(I own the 3DS and DS carts for New Super Mario Bros and it was a waste of money. I won't be getting the Wii U version until or if it can be modded. Shouldn't matter to Nintendo presuming I pay for the games which I do).

I would pay again for the DS games I have that I liked as downloads just for the convenience. (I really do see the convenience of only having to have one cartridge always in the system).

There is things the high court has ruled is illegal that European courts above it if someone could afford to take the case there would strike down as well.

There has not been a court case about any of the newer ones to my knowledge. (Even trying to block the Piratebay requires them to keep going back to court all the time).

Acts that are allowed. (Under Fair Dealing)

"Producing a back up copy for personal use of a computer program."

Not an unreasonable thing to protect the originals from wear and tear.



laughingman0 said:


R4 cards still work in the same way, using custom firmware to bypass copy protection. Also the thing that was made illegal was flashcards that bypass copy protection not the R4 card specifically, that is just the most well known version of such a card.

What do you mean when you say Ebay "actively allows people selling counterfeit cartridges"? They have a clear policy against it. If you're saying that they don't police that policy properly then that's a moot point.

The level design in NSMBU is actually very good and very clever, it's by far the best game in the 'New' Mario series i my opinion. I don't though how whether you like the latest Mario game or not is relevant. The same with the convenience of being able to download games.

The case of Pirate Bay is much more complex and on an entirely different issue that that of R4 flash cards so the comparison isn't really a true one.

"Producing a back up copy for personal use of a computer program." does in no way permit the use of said back up via illegal means.

Two other things about back ups are that it only permits you to create your own back ups not obtain them from a third party via download or other such means (which is how 99% of people get their back ups) and also that if you are using the back up as the primary instance then it isn't by definition a back up (although that would never stand as an argument ).



unrandomsam said:

@laughingman0 Making a backup of a cartridge you have in your possession should be no different legally then putting a ripped cd onto an ipod. (Presuming you do it yourself). And hardware to facilitate that shouldn't be illegal. (Same way CD burners are not or Video Recorders are not). Dunno what the law says and I haven't done it up to this point. (Don't think a user friendly method for me to it exists).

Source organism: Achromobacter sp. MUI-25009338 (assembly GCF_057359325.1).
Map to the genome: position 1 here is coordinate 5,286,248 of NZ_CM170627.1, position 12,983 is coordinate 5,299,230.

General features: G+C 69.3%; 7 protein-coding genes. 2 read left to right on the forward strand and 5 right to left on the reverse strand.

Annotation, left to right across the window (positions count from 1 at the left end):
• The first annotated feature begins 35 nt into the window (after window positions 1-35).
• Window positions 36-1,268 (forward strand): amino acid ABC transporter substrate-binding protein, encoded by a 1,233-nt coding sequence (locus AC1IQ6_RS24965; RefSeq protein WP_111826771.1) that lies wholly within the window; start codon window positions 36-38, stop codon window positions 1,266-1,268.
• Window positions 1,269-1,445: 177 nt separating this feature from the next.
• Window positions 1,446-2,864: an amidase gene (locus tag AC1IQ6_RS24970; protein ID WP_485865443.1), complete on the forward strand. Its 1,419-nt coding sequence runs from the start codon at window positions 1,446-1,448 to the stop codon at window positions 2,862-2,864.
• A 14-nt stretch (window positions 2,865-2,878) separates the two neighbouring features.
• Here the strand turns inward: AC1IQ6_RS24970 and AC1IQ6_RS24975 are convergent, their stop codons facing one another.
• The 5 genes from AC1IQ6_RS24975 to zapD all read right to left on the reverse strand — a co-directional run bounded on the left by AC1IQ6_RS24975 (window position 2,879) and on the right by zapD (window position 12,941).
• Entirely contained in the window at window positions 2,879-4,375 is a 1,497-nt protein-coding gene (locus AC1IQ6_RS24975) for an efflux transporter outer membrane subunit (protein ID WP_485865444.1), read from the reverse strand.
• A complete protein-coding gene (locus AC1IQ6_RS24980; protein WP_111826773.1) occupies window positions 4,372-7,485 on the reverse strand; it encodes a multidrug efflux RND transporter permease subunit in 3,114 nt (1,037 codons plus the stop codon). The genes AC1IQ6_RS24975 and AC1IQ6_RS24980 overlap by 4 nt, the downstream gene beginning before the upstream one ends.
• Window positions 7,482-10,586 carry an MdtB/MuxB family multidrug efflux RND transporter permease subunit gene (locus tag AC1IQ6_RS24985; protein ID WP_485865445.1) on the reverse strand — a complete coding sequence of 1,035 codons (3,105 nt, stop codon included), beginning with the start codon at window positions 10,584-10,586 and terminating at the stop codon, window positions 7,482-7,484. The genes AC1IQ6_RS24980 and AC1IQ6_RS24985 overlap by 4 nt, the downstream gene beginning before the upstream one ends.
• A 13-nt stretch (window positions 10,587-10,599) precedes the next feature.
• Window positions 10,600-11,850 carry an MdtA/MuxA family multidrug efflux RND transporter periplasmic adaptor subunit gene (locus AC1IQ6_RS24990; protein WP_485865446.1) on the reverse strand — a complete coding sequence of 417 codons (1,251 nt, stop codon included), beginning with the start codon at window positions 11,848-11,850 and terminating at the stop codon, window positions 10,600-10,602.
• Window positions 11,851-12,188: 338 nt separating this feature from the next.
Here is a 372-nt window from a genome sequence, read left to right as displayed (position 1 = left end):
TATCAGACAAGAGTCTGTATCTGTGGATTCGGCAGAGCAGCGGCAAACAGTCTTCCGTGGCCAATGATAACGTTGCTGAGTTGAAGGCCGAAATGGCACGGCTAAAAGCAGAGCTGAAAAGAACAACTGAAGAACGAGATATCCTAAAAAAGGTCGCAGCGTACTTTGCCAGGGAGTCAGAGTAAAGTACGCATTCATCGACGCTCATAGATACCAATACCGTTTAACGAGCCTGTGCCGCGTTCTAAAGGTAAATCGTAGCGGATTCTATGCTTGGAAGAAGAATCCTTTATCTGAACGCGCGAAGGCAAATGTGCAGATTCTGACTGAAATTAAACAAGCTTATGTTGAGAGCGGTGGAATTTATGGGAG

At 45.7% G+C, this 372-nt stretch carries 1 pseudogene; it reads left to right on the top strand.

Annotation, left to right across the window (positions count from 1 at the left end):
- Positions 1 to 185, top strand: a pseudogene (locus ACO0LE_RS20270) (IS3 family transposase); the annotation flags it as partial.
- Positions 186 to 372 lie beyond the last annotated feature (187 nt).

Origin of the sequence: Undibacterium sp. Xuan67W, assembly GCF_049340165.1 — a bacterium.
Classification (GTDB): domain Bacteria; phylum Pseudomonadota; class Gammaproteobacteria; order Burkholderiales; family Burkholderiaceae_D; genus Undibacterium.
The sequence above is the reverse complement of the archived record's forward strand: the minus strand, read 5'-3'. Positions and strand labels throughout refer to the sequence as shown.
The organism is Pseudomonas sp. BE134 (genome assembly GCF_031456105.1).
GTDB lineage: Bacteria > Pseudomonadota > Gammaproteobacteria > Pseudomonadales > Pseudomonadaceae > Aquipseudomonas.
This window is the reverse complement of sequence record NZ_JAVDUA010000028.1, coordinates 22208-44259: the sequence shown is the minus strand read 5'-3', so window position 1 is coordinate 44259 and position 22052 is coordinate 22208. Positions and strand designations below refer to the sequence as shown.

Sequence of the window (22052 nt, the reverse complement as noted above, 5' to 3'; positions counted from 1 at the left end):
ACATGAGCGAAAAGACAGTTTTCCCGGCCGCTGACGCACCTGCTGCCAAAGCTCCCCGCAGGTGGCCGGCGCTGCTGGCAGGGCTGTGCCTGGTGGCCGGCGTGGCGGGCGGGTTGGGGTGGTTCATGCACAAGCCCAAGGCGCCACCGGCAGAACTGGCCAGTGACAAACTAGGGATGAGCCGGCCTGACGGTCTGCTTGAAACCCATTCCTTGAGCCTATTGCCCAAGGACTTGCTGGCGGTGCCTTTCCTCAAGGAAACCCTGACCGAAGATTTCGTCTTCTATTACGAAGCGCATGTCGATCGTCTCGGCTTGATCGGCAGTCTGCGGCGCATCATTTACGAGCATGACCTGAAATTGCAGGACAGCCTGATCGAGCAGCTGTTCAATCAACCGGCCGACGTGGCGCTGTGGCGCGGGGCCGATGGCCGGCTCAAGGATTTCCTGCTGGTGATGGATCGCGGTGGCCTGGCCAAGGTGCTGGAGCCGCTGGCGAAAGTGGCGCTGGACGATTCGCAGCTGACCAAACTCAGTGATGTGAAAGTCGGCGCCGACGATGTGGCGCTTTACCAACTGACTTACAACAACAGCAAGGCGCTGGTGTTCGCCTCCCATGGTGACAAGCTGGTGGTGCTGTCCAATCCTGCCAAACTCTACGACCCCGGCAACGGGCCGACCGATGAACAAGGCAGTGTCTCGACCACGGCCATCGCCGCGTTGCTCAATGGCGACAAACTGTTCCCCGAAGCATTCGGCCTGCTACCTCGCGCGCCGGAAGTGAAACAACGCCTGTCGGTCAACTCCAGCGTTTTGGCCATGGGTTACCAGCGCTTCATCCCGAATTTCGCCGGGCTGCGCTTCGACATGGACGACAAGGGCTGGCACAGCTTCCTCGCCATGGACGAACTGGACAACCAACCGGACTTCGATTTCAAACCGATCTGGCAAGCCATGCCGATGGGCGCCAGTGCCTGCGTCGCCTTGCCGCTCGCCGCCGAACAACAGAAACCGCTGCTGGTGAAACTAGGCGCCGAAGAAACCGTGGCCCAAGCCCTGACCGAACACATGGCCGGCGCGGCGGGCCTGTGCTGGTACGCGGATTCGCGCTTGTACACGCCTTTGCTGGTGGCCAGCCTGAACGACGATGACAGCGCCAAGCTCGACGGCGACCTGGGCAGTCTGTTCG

I would be interested to see what the court thinks about those exceptions in a case where someone has all the carts in their possession and is using a cartridge that uses no proprietary Nintendo code. Just taking a raw dump of something is not breaking copy protection. It would never go to court though because of the possibility of the result being undesirable.

Don't see why wanting Nintendo to provide the best possible product should be a problem.

As it stands carrying more than one cart in my 3DS is inconvenient for me so I don't bother. (The pirates have the best user experience they get to carry one card as far as I know legally as the law mentions nothing other than regards to distribution and importation for commercial purposes). To me it is irrelevant what other people do or do not do. What is important to me is as someone who pays for games is having at least as good as an experience as someone who pirates everything. (In an ideal world I would want a superior experience. Apple seems to manage it).

Also there is a rumour the 3DS card can break the region lock. (I hope Datel release a product similar that can as that is something I definitely will want at some point).

About Ebay they say that but don't police at all when they easily could. (Same with Amazon).



laughingman0 said:


Why should any hardware to facilitate back ups be legal? There is no logic to that. You are talking about a device that is designed to break through legal protection and saying it should be legal because it offers convenience? An iPod is massively different than a 3DS and a VCR is massively different than an R4 card.

"Wanting Nintendo to provide the best possible product" is not a problem. Wanting Nintendo to provide the best possible product" does not involve an R4 card.